“The future of law is not to be found in impressive buildings or leather bound books but in small pieces of silicon; in streams of light; and in millions of miles of wires and cable.” – Katsh
Technological developments in the meadow of information and communication technology (ICT) and introduction of computers have made a turning point in the history of human civilization. It has brought about a change of tack in all fields of human activity and has resulted in enhanced efficiency, productivity and quality of output in every walk of life. Evolution in technology, particularly the growing use of internet, have created borderless “e-world” and paved the way for irresistible and unmatched changes in every phase of life, including justice. The information and communication technology (ICT) has been advocated in the developed countries for the last two or three decades and this scenario gained astounding thoughts to have technology combined in administration of justice.
ICT has an influential position to play in the modernization of justice, improving efficiency, transparency and effectiveness, and redesigning the judicial process to manage the delivery of justice. The use of ICT in this perspective may not only improve the efficiency and transparency of justice processes but also, enhance the interaction between citizens and public authorities. As a result, the concept of e-Judiciary comes in, and we should also keep in mind that e-Judiciary is not just about “e” or computers. Its basis is judiciary should be primarily concerned with providing justice to the citizens. It should fulfill what justice seekers demand from the system, that is, speedy less expensive, quality, corruption free justice. Principally, e-Judiciary is a process of modernizing judiciary that uses information and communication technology (ICT) for its proceeding to provide justice to people.
Typically, e-Judiciary consists of Case Management System, Information Management System and Court Automation System. This process generally goes this way in order:
• Registering cases
• Managing cases
• Hearing of cases and handling post hearing and report
Judiciary in Pakistan urgently needs re-engineering its course of action, modernize the use of its human resource and bring about change management by harnessing the potentiality of the available information and communication technology to its fullest extent. By using information and communication technology, an effective and efficient system of e-Judiciary can be develop and that system may possibly ensure that judiciary is accessible to all which is trusted by all and it is reliable to all.
The National Judicial Policy 2009 proposes to eradicate corruption and delays from the countrys judicial system, therefore, it is exceptionally significant for Pakistan to have well established e-judicial system on the pillars of speedy and transparent trial system in order to provide fair justice to the people. Although, Pakistan is a developing country as such, is not yet an advance in ICT innovations, but must not avoid the adoption of electronic method of justice delivery. The electronic methods will not only bring transparency, security of courts documents but also, swift dispensation of justice. Conversely, the successful implementation and adoption of electronic methods may be challenged by epileptic electric supply, network dysfunction, lack of IT skills, and absence of relevant legal framework. There are many other challenges to implement e-Judiciary in Pakistan as-well i.e.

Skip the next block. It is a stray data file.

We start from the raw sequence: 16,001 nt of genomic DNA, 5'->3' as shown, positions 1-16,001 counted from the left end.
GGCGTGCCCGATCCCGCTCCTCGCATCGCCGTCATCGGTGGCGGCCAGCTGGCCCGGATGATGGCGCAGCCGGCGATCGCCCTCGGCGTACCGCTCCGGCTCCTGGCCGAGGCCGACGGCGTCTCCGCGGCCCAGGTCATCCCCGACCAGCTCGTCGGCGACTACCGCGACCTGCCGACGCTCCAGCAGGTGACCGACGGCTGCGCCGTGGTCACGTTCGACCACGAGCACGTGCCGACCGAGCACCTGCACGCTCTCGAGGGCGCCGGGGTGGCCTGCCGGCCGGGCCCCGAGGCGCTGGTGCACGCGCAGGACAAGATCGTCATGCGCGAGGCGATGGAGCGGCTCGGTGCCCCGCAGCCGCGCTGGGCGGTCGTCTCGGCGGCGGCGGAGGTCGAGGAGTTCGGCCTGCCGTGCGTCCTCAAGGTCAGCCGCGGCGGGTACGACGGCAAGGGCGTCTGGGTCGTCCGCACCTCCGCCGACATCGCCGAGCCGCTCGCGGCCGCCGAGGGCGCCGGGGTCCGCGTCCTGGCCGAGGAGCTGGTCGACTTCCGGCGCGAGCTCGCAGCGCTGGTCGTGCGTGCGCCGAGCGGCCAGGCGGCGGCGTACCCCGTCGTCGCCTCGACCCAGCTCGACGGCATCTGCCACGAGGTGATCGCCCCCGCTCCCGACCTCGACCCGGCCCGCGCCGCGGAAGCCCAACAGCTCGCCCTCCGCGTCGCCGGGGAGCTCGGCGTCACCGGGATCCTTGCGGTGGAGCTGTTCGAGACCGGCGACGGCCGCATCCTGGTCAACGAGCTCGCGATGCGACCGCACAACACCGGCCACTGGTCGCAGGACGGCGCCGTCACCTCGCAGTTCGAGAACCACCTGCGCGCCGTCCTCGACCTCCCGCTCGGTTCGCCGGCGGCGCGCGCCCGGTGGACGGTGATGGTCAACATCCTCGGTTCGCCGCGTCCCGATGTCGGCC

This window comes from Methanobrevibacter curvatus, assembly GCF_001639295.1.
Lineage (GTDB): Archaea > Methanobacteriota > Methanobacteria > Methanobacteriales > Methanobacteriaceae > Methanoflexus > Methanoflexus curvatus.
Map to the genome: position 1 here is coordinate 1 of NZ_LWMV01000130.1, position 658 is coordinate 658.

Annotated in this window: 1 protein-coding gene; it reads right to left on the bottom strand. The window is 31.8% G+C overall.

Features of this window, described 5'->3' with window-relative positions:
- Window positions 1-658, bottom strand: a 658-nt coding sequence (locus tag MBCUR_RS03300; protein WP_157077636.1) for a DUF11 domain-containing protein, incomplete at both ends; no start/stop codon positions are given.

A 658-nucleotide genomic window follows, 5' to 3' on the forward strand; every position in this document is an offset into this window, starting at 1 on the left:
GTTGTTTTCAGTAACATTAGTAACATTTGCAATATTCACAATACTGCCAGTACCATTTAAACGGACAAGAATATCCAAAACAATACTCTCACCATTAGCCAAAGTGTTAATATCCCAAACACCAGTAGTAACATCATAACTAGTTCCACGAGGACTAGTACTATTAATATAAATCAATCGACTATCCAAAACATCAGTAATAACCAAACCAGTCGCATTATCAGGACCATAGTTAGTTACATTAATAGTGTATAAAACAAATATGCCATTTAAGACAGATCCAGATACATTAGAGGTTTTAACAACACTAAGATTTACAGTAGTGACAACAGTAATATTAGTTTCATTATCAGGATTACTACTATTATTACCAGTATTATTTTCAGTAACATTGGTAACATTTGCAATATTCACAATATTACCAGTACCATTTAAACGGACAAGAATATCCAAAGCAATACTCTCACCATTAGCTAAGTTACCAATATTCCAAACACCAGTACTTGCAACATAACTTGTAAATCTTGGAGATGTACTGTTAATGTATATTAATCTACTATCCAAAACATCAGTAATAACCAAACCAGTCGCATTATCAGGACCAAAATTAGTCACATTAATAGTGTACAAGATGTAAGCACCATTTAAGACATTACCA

• Lack of long term strategy
• No provision for linking technology with performance
• No effective planning for the development of skilled HR development in ICT
• Problems in attitude to manage the change
• Commitment not to the extent of expectation
Finally, the construction and maintenance of the modern justice system will need extensive preparation and determination. There are already successful precedents in various countries for the use of ICT in judicial system such as European e-Justice (https://e-justice.europa.eu/home.do), European e-Justice Portal (http://ec.europa.eu/justice/criminal/european-e-justice/portal/index_en.htm), Hong Kong Judiciary (http://www.judiciary.gov.hk/en/index/), Indian e-Courts (http://ecourts.gov.in/), Namibia Superior Courts (http://www.ejustice.moj.na/SitePages/Home.aspx) etc. Experience across the developed countries that have embarked on ICT in their justice systems show that ICT tools help to improve and develop the judicial process. For the reason, e-Justice should be a major priority for developing countries like Pakistan. Along with technological developments; institutional and social change within the judicial system should be considered, as well as the harmonization of laws to ICT. Moreover, the whole society has to keep up with the technological development. Social demand is as necessary as effective government determination to improve the administration of justice by ICT.